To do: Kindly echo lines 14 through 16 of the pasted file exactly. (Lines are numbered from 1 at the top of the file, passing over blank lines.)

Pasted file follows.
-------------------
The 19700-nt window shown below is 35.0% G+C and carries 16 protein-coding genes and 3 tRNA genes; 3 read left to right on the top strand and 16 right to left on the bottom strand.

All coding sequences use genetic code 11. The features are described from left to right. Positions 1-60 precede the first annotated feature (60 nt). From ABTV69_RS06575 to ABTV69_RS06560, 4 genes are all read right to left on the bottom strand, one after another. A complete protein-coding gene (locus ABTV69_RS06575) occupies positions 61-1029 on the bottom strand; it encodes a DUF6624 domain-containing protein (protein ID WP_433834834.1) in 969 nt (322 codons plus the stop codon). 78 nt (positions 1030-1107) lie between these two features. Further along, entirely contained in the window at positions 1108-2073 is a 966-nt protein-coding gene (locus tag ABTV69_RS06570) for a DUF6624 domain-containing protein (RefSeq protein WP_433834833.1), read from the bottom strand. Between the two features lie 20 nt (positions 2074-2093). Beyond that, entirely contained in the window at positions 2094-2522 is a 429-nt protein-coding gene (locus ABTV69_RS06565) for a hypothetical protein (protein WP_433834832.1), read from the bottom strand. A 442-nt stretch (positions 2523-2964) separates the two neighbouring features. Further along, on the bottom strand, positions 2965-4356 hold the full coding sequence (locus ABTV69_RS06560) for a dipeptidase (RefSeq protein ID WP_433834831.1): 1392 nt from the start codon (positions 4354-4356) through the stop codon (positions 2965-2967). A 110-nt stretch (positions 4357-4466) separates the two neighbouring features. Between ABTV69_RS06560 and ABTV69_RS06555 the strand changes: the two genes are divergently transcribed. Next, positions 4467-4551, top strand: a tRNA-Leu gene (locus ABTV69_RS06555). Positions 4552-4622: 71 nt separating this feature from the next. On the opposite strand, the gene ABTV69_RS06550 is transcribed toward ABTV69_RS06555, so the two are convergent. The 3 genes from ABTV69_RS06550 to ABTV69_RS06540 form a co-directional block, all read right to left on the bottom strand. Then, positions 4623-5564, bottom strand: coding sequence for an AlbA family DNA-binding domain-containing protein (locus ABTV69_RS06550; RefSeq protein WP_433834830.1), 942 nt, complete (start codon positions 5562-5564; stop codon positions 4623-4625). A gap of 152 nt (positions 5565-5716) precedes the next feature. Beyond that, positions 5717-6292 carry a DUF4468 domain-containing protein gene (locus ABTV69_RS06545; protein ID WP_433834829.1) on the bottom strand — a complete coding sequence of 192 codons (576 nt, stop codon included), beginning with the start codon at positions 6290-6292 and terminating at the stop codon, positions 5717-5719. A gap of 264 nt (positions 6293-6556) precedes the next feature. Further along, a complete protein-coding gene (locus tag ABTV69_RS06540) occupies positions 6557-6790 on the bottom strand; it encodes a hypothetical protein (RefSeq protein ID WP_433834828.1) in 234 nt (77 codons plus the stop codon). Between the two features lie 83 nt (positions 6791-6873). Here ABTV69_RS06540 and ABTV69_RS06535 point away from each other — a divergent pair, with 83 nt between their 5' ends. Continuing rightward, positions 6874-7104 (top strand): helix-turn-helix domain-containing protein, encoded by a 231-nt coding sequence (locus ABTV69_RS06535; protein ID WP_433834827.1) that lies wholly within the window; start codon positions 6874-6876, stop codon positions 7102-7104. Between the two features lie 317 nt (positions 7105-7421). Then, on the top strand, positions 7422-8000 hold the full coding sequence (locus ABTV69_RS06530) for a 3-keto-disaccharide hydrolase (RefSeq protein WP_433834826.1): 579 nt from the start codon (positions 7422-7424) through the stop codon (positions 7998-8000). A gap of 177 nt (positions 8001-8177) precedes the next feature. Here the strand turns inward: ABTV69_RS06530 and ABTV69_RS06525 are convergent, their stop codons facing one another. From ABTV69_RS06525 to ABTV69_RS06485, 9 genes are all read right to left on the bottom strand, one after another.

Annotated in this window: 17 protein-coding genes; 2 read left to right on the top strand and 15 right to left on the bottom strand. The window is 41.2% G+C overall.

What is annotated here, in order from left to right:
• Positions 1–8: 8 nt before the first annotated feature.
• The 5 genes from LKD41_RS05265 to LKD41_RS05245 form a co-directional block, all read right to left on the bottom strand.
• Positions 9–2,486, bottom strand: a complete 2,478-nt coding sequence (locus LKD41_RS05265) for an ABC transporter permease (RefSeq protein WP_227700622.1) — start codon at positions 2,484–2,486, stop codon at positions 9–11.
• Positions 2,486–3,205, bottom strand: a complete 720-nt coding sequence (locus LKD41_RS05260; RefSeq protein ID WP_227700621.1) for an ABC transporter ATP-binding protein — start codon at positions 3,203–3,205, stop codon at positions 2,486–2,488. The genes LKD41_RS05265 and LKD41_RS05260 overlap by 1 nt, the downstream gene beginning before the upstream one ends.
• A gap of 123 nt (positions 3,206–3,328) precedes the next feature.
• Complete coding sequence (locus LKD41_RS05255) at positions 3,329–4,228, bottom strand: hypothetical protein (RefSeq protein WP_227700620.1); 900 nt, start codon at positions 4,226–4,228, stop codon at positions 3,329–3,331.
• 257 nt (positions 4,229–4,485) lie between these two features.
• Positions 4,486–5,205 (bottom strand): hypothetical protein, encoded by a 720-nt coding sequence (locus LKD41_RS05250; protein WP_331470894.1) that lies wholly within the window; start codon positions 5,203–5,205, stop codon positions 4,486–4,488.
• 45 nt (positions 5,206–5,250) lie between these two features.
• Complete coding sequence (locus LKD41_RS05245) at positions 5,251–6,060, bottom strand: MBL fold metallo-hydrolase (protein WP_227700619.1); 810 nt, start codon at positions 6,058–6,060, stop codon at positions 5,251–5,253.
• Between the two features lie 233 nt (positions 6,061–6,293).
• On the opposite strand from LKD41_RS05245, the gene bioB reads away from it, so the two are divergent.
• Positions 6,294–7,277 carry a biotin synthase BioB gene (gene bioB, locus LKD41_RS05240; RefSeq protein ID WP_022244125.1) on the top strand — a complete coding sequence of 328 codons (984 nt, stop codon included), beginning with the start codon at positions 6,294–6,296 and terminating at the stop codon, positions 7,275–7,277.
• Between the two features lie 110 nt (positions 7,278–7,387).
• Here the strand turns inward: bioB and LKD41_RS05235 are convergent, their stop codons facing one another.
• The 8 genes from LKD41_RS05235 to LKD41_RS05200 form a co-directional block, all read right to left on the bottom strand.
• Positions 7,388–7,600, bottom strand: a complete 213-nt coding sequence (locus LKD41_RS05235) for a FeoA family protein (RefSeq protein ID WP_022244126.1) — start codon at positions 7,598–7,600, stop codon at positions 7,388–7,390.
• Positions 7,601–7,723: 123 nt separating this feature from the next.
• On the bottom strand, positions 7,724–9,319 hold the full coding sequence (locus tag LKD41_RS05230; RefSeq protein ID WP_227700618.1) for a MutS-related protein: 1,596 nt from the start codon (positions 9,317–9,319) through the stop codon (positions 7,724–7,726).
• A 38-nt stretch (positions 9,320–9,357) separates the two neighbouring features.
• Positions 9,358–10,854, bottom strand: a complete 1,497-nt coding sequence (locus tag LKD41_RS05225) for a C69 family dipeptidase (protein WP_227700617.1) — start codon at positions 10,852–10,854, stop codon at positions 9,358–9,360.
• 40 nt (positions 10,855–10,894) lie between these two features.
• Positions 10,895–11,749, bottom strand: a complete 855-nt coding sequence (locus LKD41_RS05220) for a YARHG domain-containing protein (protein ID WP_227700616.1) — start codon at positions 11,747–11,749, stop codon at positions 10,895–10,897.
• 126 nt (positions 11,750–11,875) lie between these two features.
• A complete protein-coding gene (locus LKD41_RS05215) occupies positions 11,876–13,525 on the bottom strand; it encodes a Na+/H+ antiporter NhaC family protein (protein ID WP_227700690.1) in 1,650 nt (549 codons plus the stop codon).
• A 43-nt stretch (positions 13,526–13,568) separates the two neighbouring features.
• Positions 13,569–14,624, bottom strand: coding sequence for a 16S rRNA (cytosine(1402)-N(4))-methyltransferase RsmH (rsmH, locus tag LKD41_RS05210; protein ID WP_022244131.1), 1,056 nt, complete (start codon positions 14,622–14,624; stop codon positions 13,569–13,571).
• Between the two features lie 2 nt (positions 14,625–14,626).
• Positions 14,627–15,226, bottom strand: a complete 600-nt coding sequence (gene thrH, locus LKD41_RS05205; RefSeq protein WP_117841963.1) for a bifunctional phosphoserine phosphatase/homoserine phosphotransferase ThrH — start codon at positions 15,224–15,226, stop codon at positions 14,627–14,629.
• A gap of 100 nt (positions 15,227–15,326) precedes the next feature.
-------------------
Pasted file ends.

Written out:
• Complete coding sequence (locus LKD41_RS05245) at positions 5,251–6,060, bottom strand: MBL fold metallo-hydrolase (protein WP_227700619.1); 810 nt, start codon at positions 6,058–6,060, stop codon at positions 5,251–5,253.
• Between the two features lie 233 nt (positions 6,061–6,293).
• On the opposite strand from LKD41_RS05245, the gene bioB reads away from it, so the two are divergent.